Mountain Bikers

Discussion in 'Coffee Lounge' started by jackbak, 13th Apr, 2015.

  1. jackbak

    jackbak Member

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    Any off road mountain bikers on here?

    I'm looking to purchase a mountain bike, it will be used 80% on local roads and paths chasing my son around and 20% off road. Cant see myself getting any airtime but would like to get dirty occasionally! Does anyone have any recommendations on decent brands and models? There are so many options out there that I feel like I?m going in circles, and when you look at the big name brands I?m unsure whether I?m getting value for money or just buying a brand.

    Looking to spend about $1000.00.

    Thanks in advance
     
  2. Sim

    Sim Administrator Staff Member

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    So I assume you're looking at a hard-tail rather than dual suspension? You'll need to spend quite a bit more to get a decent dual suspension bike, but a hard tail is fine for the type of riding you've described.

    How tall are you? I like 29" wheels because they roll over pretty much anything - but some people like smaller wheels (26" or 27.5") because they give better manoeuvrability on tight technical trails.

    Avanti make some good entry level mountain bikes that are well built - I currently have a Montari 29.1 hard tail that I've upgraded over the years with Shimano SLX hydraulic brakes, better pedals, better tyres, new stem and handlebars, better hub and bottom bracket, stronger spokes. Okay, so about the only thing original is the frame and seat/seat post ... although I'm thinking of trying to get a better seat post because I don't like the one I've got.

    The staff at my local Specialized dealer complain about having to wipe the drool off their 29" dual-suspension bikes whenever I go in there - currently trying to decide between upgrading to a Camber Comp Carbon 29 or a Stump Jumper FSR Elite 29 ... but they are both around the $4K mark.

    I'll probably keep my 29" hard tail for when I take my kids out with the WeeHoo bike trailer - full suspension bikes don't tend to tow that well.

    Either way, I think a good local bike shop (LBS) is far more important than your choice of brand. Having someone who gives great service to help you get the bike set up right and fix things when they go wrong is going to make your riding experience far more fun.
     
  3. Sim

    Sim Administrator Staff Member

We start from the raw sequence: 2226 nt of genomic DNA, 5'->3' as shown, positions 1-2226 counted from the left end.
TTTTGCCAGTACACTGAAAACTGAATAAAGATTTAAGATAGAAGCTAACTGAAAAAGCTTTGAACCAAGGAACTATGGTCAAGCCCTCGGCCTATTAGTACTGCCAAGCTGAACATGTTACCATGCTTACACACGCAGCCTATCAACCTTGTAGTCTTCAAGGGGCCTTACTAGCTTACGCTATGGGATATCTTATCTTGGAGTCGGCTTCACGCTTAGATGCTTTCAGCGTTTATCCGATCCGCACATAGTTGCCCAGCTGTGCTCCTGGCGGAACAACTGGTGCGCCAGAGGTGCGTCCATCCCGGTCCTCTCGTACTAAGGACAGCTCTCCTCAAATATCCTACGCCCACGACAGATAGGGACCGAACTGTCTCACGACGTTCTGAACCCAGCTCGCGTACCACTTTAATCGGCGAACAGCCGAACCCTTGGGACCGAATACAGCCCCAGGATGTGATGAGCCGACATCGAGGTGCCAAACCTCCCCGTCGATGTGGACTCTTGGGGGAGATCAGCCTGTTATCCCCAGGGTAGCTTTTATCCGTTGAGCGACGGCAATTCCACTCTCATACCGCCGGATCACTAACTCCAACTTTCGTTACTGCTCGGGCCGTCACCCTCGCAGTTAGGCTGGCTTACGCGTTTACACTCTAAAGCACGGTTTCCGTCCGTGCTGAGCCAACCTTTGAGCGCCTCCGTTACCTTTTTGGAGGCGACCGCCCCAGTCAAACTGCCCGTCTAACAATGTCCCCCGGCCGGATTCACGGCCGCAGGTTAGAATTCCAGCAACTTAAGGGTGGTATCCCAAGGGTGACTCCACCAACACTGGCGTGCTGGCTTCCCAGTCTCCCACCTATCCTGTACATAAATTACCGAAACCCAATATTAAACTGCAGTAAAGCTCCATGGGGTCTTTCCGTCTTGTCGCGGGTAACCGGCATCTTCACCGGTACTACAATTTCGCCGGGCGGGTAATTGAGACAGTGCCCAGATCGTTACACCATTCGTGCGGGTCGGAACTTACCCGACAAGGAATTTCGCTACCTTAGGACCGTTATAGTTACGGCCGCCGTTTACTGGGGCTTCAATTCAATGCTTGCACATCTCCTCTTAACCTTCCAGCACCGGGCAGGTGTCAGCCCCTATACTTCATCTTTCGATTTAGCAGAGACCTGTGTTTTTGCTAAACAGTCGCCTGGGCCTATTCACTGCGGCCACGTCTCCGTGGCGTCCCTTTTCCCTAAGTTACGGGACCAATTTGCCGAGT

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    Also, if you want to compare prices for various brands, Bike Exchange is a good place to start - http://www.bikeexchange.com.au/

    Very useful for brands like Specialized who don't publish prices on their website.
     
  4. Propagate

    Propagate Member

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    OK, a couple of shameless plugs here...

    1 - If you're in Melbourne, head to Bikes Direct (Springvale) and speak to Ben, these guys are AWESOME as far as being genuine, honest shops go. They won't try and up-sell you something or palm you off with a dud. Let them know what you're after and they'll help steer you. They are getting quite involved with the LDTR (Lysterfield District Trail Riders) club that look after, build and maintain the trails up at Lysterfield park, (a fantastic group of people).

    2 - My buddy just so happens to be selling a superb Pivot Mach 4 dual suspension bike, medium size, 26" wheels and lots of top end kit. A very capable bike for anything you'd ever want to throw at it. Pivot Mach 4's are renowned for efficiency of pedaling for a full suspension bike too, (you'll find most cheap full suspension bikes 'bob' and are terrible for longer, flat riding). He'd be wanting a little more than your $1000 budget, but not much. PM me if you're interested and I can get some details over to you.

    Most of all, enjoy! Riding bikes is so much fun, definitely a great way to keep you young at heart racing your mates round dirt trails.
     
  5. Corey Batt

    Corey Batt Finance Broker

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    I'm partial to Avanti - but I know nothing. :)

    I've got the latest version of Sim's bike, Montari 9.2